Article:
--> Reservoir Characterization of an Isolated Carbonate Buildup, Reinecke Field, West Texas, by Arthur H. Saller, J. A. D. (Tony) Dickson, and Steve Robertson; #90029 (2004)

Datapages, Inc.Print this page

Reservoir Characterization of an Isolated Carbonate Buildup, Reinecke Field, West Texas

Arthur H. Saller1, J. A. D. (Tony) Dickson2, and Steve Robertson3
1 Unocal Corporation, Sugar Land, Texas
2 Cambridge University, Cambridge, England
3 Pure Resources, Midland, Texas


Reinecke Field in Borden County, Texas was characterized in preparation for a crestal CO2 flood. Major parts of the project included (1) deepening and coring of many wells that initially only penetrated the uppermost part of the reservoir, (2) acquisition and interpretation of multiple 3D seismic surveys, (3) acquisition and interpretation of multiple VSP and cross well tomographic surveys, (4) construction of a geocellular reservoir model, (5) fluid flow simulation and history match of the reservoir from time of discovery (1950) to the present, and (6) use that model to predict CO2 flood response and optimization of the CO2 flood operation at Reinecke Field. A full field model which included all of the wells in the CO2 flooded area and incorporated as much detail as possible of the reservoir and fluid properties was needed.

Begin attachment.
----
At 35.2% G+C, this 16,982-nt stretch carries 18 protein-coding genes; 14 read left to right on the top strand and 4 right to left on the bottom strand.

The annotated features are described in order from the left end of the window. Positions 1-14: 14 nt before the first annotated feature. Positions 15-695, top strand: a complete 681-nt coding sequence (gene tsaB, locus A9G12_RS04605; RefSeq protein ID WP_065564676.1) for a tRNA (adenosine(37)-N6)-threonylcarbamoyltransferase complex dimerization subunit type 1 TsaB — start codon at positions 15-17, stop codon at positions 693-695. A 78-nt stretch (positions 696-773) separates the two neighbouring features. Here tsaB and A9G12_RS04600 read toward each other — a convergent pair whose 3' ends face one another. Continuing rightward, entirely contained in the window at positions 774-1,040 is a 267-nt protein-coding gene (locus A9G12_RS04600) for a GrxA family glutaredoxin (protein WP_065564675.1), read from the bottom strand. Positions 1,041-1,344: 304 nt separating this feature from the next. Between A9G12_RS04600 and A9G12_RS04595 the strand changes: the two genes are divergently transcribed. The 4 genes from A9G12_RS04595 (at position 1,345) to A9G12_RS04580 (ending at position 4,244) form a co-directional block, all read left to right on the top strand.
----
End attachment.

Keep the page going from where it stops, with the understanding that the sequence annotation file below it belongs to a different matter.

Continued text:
Reinecke field is a carbonate buildup in the southern part of the Horseshoe Atoll. Since discovery in 1950, it has produced over 82 million barrels of oil. Four depositional sequences (60-80 ft thick) and nine depositional facies were identified in the Upper Pennsylvanian reservoir interval. The reservoir is ~70% limestone and 30% dolomite. Porosity is widespread in both lithologies. Most depositional facies have average porosities of 9-13% where still limestone. Important pore types in limestones include intercrystalline microporosity, molds, intergranular pores, fractures, and vugs. Limestones dominated by microporosity have low permeability, commonly 1-30 mD. Limestones with fractures and vuggy pores commonly have permeability greater than 100 mD. Lime mudstones are rare, but have distinctly lower porosity (average of 1.4%) and permeability (average of < 1 mD). Average limestone porosity is 11.2%, and average limestone permeability is 165 mD. In contrast, dolomite has generally lower porosity (average of 8.3%), but much higher permeability (average horizontal of 894 mD). Discontinuous shales comprise less than 1% of the gross reservoir. Discontinuous lime mudstones and shales in the lower part of sequences form low permeability baffles. Therefore, the south dome of Reinecke is characterized by relatively continuous vertical and horizontal porosity and permeability with high permeability streaks and discontinuous low permeability baffles. Excellent reservoir continuity and water injection into the underlying aquifer have allowed a good bottom water-drive and excellent primary and secondary recovery (55% of the original oil in place). Pore systems that are well connected throughout the reservoir have allowed a crestal CO2 flood to be designed for Reinecke field. CO2 is being injected into the top of the structure to mobilize residual oil and push an oil bank down through the reservoir to recover residual and bypassed mobile oil.